The preferred embodiment of my device is illustrated in Figs. S to 17 of the drawing, the housing of which cornprises a cup-shaped member 10 as in the previously described embodiment with the lower portion thereof including the side walls being cut away as indicated at 1li. The cup-shaped member 10 is provided with a front or cover 40 which rests against a shoulder 41 on the internal side walls of the cup-shaped member 1t?.
Within the housing and adjacent the front or cover 40 is a cam follower 42. The cam follower 42 comprises a plate 43 having an opening 44 therein and an extension 45, L-shaped in cross section, at the lower end thereof. The L-shaped extension 45 embraces the lower portion of the cover 40 and is movable with respect thereto. A bolt 46 passes through aligned apertures 47 and 48 in the cover 40 and the bottom of the cup-shaped member, respectively, land through the opening 44 in the cam follower. The aperture 47 is provided with internal threads which are engaged by the bolt 46 to hold cover 40 in place on the shoulder 41 of the cup-shaped member 10.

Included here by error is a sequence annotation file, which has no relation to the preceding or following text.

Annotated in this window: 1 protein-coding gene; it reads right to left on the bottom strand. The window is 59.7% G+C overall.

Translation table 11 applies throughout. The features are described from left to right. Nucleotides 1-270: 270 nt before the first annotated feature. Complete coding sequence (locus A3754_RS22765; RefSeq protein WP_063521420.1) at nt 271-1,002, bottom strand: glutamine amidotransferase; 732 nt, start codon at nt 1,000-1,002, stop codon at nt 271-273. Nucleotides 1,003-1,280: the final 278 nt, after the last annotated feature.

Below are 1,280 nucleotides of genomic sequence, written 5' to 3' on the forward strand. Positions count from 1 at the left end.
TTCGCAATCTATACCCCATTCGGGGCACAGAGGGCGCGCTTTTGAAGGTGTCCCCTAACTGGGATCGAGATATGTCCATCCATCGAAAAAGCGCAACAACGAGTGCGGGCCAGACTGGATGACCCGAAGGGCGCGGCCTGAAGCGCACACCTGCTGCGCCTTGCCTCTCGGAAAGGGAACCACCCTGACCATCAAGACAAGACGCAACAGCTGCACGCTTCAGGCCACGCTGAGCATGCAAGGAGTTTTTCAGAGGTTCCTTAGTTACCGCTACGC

The upper external part of the L-shaped extension 45 carries a lead holder 49 which comprises a tab 50 doubled back on the extension and provided with an internal vertical trough 51. The free end of the tab 50 is provided with a hole 52 to enable the end to be secured by a bolt 53 to the body of the L-shaped extension. By loosening the bolt 53 a lead 54, or other marking means, may be inserted into the trough 51 and then held therein by tightening the bolt to clamp the lead 54 between the doubled back tab 50 and the body of the L-shaped extension 45.
A spring 56 is provided to bias the cam follower and lead holder in a downward direction. The lower end of spring 56 is mounted on a protuberance 57 extending upwardly from an offset portion at the top of the cam follower plate 43. The upper end of spring 56 is supported within a tubular spring holder 58, threadedly mounted in the top of the housing and extending outwardly and inwardly thereof. The tube 58 is closed at the outer end and has a rod 59 extending outwardly therefrom which has an axial slot 60 running inwardly from its outer end. The purpose of the slotted rod will be hereinafter explained. The tension of the spring 56 will force the cam follower plate 43, and consequently the lead holder 49, downwardly so that the end of the lead 54 will engage the drawing surface.